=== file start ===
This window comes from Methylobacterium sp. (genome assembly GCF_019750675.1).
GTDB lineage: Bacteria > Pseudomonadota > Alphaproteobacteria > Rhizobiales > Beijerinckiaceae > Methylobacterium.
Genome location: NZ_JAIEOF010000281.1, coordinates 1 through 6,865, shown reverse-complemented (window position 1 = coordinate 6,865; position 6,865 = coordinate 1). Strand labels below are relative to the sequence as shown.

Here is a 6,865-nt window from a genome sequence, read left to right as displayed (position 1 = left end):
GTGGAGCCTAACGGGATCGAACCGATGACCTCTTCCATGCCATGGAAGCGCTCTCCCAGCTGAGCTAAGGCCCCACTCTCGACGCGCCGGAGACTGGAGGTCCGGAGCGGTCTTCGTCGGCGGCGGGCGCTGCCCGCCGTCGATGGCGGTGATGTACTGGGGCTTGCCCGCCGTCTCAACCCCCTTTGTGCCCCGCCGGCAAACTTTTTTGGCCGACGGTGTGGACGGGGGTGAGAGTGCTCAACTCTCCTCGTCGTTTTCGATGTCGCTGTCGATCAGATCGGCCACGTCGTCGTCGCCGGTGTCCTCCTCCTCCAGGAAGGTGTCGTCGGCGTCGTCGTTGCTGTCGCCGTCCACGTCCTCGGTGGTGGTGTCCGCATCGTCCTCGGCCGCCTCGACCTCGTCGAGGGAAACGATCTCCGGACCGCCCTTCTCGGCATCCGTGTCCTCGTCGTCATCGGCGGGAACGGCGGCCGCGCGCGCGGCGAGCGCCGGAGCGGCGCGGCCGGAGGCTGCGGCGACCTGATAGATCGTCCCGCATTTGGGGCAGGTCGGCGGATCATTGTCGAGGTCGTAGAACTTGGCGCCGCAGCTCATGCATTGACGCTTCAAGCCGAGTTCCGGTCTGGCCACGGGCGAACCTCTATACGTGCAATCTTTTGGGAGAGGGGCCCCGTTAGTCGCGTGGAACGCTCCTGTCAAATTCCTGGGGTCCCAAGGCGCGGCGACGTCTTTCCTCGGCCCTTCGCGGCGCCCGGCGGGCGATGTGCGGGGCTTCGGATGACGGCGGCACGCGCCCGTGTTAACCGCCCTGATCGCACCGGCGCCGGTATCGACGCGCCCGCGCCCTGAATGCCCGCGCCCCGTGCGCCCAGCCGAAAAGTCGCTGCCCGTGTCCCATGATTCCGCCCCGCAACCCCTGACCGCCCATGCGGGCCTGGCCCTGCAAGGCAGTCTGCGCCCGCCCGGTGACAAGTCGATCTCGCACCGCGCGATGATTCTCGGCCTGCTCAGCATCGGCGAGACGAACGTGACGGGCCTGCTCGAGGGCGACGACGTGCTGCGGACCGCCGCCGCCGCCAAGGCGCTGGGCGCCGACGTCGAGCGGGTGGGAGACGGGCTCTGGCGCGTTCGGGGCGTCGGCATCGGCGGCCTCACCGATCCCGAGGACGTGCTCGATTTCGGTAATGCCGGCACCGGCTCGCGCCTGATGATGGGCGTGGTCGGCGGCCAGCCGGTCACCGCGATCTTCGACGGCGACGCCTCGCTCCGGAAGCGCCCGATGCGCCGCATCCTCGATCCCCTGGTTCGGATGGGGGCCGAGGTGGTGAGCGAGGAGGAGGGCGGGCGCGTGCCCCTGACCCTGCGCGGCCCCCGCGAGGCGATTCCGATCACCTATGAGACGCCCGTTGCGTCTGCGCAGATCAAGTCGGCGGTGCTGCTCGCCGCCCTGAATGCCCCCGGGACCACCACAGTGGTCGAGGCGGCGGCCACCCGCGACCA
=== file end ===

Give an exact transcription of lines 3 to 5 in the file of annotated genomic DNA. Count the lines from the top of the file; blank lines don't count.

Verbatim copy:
Genome location: NZ_JAIEOF010000281.1, coordinates 1 through 6,865, shown reverse-complemented (window position 1 = coordinate 6,865; position 6,865 = coordinate 1). Strand labels below are relative to the sequence as shown.

Here is a 6,865-nt window from a genome sequence, read left to right as displayed (position 1 = left end):
GTGGAGCCTAACGGGATCGAACCGATGACCTCTTCCATGCCATGGAAGCGCTCTCCCAGCTGAGCTAAGGCCCCACTCTCGACGCGCCGGAGACTGGAGGTCCGGAGCGGTCTTCGTCGGCGGCGGGCGCTGCCCGCCGTCGATGGCGGTGATGTACTGGGGCTTGCCCGCCGTCTCAACCCCCTTTGTGCCCCGCCGGCAAACTTTTTTGGCCGACGGTGTGGACGGGGGTGAGAGTGCTCAACTCTCCTCGTCGTTTTCGATGTCGCTGTCGATCAGATCGGCCACGTCGTCGTCGCCGGTGTCCTCCTCCTCCAGGAAGGTGTCGTCGGCGTCGTCGTTGCTGTCGCCGTCCACGTCCTCGGTGGTGGTGTCCGCATCGTCCTCGGCCGCCTCGACCTCGTCGAGGGAAACGATCTCCGGACCGCCCTTCTCGGCATCCGTGTCCTCGTCGTCATCGGCGGGAACGGCGGCCGCGCGCGCGGCGAGCGCCGGAGCGGCGCGGCCGGAGGCTGCGGCGACCTGATAGATCGTCCCGCATTTGGGGCAGGTCGGCGGATCATTGTCGAGGTCGTAGAACTTGGCGCCGCAGCTCATGCATTGACGCTTCAAGCCGAGTTCCGGTCTGGCCACGGGCGAACCTCTATACGTGCAATCTTTTGGGAGAGGGGCCCCGTTAGTCGCGTGGAACGCTCCTGTCAAATTCCTGGGGTCCCAAGGCGCGGCGACGTCTTTCCTCGGCCCTTCGCGGCGCCCGGCGGGCGATGTGCGGGGCTTCGGATGACGGCGGCACGCGCCCGTGTTAACCGCCCTGATCGCACCGGCGCCGGTATCGACGCGCCCGCGCCCTGAATGCCCGCGCCCCGTGCGCCCAGCCGAAAAGTCGCTGCCCGTGTCCCATGATTCCGCCCCGCAACCCCTGACCGCCCATGCGGGCCTGGCCCTGCAAGGCAGTCTGCGCCCGCCCGGTGACAAGTCGATCTCGCACCGCGCGATGATTCTCGGCCTGCTCAGCATCGGCGAGACGAACGTGACGGGCCTGCTCGAGGGCGACGACGTGCTGCGGACCGCCGCCGCCGCCAAGGCGCTGGGCGCCGACGTCGAGCGGGTGGGAGACGGGCTCTGGCGCGTTCGGGGCGTCGGCATCGGCGGCCTCACCGATCCCGAGGACGTGCTCGATTTCGGTAATGCCGGCACCGGCTCGCGCCTGATGATGGGCGTGGTCGGCGGCCAGCCGGTCACCGCGATCTTCGACGGCGACGCCTCGCTCCGGAAGCGCCCGATGCGCCGCATCCTCGATCCCCTGGTTCGGATGGGGGCCGAGGTGGTGAGCGAGGAGGAGGGCGGGCGCGTGCCCCTGACCCTGCGCGGCCCCCGCGAGGCGATTCCGATCACCTATGAGACGCCCGTTGCGTCTGCGCAGATCAAGTCGGCGGTGCTGCTCGCCGCCCTGAATGCCCCCGGGACCACCACAGTGGTCGAGGCGGCGGCCACCCGCGACCA